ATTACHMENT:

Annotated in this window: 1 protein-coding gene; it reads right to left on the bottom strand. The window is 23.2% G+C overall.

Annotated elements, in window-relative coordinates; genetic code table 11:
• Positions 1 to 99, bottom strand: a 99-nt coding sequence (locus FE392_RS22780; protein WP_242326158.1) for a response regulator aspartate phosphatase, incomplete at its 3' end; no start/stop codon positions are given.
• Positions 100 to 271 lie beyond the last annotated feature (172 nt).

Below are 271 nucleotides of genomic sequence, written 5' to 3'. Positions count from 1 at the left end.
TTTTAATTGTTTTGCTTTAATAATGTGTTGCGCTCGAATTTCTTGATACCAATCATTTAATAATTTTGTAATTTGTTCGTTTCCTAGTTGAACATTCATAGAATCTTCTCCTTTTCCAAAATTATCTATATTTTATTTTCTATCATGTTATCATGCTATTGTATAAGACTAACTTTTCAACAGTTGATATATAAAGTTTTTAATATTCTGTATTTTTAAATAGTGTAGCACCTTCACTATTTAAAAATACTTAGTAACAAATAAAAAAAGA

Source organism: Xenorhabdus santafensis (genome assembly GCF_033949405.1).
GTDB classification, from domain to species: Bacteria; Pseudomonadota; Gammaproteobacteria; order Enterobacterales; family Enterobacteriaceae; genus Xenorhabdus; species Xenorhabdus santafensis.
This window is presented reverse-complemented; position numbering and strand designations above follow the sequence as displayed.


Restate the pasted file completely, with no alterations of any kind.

Annotated in this window: 1 protein-coding gene; it reads right to left on the bottom strand. The window is 23.2% G+C overall.

Annotated elements, in window-relative coordinates; genetic code table 11:
• Positions 1 to 99, bottom strand: a 99-nt coding sequence (locus FE392_RS22780; protein WP_242326158.1) for a response regulator aspartate phosphatase, incomplete at its 3' end; no start/stop codon positions are given.
• Positions 100 to 271 lie beyond the last annotated feature (172 nt).

Below are 271 nucleotides of genomic sequence, written 5' to 3'. Positions count from 1 at the left end.
TTTTAATTGTTTTGCTTTAATAATGTGTTGCGCTCGAATTTCTTGATACCAATCATTTAATAATTTTGTAATTTGTTCGTTTCCTAGTTGAACATTCATAGAATCTTCTCCTTTTCCAAAATTATCTATATTTTATTTTCTATCATGTTATCATGCTATTGTATAAGACTAACTTTTCAACAGTTGATATATAAAGTTTTTAATATTCTGTATTTTTAAATAGTGTAGCACCTTCACTATTTAAAAATACTTAGTAACAAATAAAAAAAGA

Source organism: Xenorhabdus santafensis (genome assembly GCF_033949405.1).
GTDB classification, from domain to species: Bacteria; Pseudomonadota; Gammaproteobacteria; order Enterobacterales; family Enterobacteriaceae; genus Xenorhabdus; species Xenorhabdus santafensis.
This window is presented reverse-complemented; position numbering and strand designations above follow the sequence as displayed.